Most ultra-high net worth families live a global lifestyle, which means they face unique tax issues related to their financial assets and their estate planning. Many own homes, and may have business interests, in multiple international jurisdictions. Regardless of their travel habits or places they claim domicile, they must pay careful attention or risk action by one or more tax authorities.
Consider the situation of international singer Shakira. For years, the Colombian pop star claimed residence in the Bahamas, whilst reportedly living in Spain with her husband. Now, Spanish prosecutors have charged her with tax fraud and are seeking US$24 million in fines and upward of eight years in prison.
But you needn’t fear the threat of tax fraud to have reason to watch the tax implications of your global movements. In fact, this has nothing to do with your lifestyle, per se, but instead is a matter of life and death, literally.
Imagine you’re an American family with residence, business interests and a home in France (we’re using France as an example, but many nations have similar laws and tax consequences). Now, imagine one spouse dies whilst living in France. The estate could be charged 40% or more in French taxes for the property and various other possessions, such as land, art, antiques, jewellery and cash. This is atop what the I.R.S. will demand, keeping in mind the situs of the assets and tax allowances.
Cross-border concerns come to bear as well when you have children living in different jurisdictions. What will happen with my assets and what is the tax treatment for each of my children? Can they hold certain assets, and does more planning need to be to ensure I’m not passing them a problem. In the US, you have the additional issue of state lines, as some states have higher taxes than others; what can be done to isolate an inheritance from these additional taxes.
I once dealt with a Turkish family that sold their business to a British company and took shares in the buying entity. If one family member who held title to the assets were to die, the holdings would be subject to a 40% UK inheritance tax – as the shares were considered UK situs. The fact that the family had never lived in England was irrelevant.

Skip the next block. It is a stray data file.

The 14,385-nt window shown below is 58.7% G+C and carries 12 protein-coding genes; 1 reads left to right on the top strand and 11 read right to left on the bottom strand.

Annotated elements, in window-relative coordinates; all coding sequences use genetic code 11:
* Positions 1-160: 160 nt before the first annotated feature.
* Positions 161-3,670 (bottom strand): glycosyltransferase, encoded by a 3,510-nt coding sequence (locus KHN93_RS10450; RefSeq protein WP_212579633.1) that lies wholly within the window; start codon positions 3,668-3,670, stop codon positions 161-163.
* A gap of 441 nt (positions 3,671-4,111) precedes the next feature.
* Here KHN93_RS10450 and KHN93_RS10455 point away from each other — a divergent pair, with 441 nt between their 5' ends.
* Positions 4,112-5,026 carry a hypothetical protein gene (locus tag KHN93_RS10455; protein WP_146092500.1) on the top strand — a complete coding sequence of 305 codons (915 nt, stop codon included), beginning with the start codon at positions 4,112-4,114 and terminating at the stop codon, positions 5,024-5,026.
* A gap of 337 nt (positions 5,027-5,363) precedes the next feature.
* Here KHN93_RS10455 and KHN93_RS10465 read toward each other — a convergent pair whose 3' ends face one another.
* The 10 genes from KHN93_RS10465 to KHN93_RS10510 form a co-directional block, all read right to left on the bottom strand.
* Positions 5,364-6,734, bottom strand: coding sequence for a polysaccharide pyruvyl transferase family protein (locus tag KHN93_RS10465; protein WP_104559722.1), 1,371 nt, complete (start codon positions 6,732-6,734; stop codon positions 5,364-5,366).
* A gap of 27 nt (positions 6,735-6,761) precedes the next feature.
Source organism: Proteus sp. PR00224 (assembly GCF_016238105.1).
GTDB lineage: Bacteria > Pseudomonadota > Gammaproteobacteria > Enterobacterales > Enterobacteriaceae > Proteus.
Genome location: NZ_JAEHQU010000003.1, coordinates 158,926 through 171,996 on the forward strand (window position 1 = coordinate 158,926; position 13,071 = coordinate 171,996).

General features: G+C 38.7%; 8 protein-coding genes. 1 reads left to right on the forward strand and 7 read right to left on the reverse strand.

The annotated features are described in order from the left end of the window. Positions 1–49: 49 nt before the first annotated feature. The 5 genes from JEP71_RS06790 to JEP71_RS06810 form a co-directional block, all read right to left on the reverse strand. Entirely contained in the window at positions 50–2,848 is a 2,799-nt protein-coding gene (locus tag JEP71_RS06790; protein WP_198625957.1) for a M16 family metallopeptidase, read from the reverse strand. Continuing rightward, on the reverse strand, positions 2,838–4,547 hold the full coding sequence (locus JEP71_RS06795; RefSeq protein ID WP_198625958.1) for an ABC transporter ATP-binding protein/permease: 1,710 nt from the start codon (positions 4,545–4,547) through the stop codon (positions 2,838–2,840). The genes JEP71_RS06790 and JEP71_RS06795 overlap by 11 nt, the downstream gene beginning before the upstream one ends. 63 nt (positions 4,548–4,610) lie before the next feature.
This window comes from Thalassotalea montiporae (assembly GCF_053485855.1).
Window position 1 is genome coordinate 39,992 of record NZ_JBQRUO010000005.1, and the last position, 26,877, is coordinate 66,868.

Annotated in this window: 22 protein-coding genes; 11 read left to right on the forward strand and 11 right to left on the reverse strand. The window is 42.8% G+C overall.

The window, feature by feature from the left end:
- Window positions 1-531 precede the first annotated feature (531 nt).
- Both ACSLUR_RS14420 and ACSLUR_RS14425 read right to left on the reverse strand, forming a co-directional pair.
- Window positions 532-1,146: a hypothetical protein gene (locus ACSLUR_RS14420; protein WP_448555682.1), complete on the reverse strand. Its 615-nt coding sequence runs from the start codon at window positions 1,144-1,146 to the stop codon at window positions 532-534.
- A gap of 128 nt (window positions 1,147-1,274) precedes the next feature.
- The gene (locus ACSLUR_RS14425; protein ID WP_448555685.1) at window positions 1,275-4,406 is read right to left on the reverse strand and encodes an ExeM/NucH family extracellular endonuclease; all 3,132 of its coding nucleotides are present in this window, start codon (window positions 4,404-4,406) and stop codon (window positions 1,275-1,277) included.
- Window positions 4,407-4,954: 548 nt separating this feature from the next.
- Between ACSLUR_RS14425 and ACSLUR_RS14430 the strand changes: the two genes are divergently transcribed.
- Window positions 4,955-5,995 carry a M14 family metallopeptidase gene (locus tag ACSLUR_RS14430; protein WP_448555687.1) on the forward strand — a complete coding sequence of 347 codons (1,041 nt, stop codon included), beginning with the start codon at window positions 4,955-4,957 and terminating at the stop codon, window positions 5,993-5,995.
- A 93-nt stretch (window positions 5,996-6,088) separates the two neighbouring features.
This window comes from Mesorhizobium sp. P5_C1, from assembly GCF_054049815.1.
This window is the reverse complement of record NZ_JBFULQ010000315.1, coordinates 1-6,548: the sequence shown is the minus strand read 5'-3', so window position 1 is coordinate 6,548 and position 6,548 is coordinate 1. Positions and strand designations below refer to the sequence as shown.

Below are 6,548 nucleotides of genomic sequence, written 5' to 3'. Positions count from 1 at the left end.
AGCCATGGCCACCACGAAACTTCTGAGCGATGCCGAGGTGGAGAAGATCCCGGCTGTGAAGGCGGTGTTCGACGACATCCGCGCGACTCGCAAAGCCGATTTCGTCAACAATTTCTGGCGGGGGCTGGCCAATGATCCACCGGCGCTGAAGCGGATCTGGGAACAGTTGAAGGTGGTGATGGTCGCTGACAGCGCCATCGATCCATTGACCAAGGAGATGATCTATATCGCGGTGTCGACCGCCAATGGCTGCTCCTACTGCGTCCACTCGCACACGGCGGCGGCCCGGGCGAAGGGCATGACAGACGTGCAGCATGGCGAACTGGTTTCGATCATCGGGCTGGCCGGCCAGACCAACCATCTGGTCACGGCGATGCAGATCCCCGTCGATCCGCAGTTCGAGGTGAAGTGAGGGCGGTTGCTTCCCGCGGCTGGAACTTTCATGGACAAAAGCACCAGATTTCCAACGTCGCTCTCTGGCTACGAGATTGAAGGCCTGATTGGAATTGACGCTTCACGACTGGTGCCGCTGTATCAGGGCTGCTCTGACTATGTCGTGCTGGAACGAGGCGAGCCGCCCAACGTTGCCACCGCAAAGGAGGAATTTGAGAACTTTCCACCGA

Some title property in the name of a business or trust, as a defence against personal liability or tax implications. This isn’t fool proof, however. England and the U.S. recognise trusts as common law practices. Many other countries, which are not common law jurisdictions, such as Turkey, do not.
Dealing with assets held abroad can be equally taxing, for estates and heirs alike. So, if your children are in England, France, Switzerland or any other nation, know that no two nations’ tax laws are alike. Some think the 6% Swiss inheritance tax is a sweet deal. Yet, citizens face a life-long wealth tax. In the UK, there is a requirement to separate capital and income. So, whether you’re coming or going, it is important to understand what taxes you are paying and what you maybe opening yourself up to.
The issues are equally taxing for families taking extended jobs or assignments abroad. They imply a need to understand the tax impact for that time period, and new checking accounts subject to the local tax system. If you are a US person, some jurisdictions aren’t friendly to US taxpayers. And if you have investments home or abroad, claims of domicile could impact how those are taxed. Just ask Shakira.
Whether you’re domiciled, own property or find yourself living abroad for extended periods, know the tax regulations of that nation or the treaties between your country of citizenship and that where you have residence or own property. This isn’t just for you, but also for your children or heirs. Map out your residence and the nations where you own assets, to see how the current laws or changes under each jurisdiction could impact your tax situation, especially if passports held by you, your spouse or children and heirs regularly get stamped or have visas attached.
Protecting your assets against unnecessary taxation is a foundation of sound financial planning. Protecting them against double taxation by two or more nations where you live or work is critical to long-term wealth preservation.
Sound complicated? You bet it is. If you need guidance, let’s talk.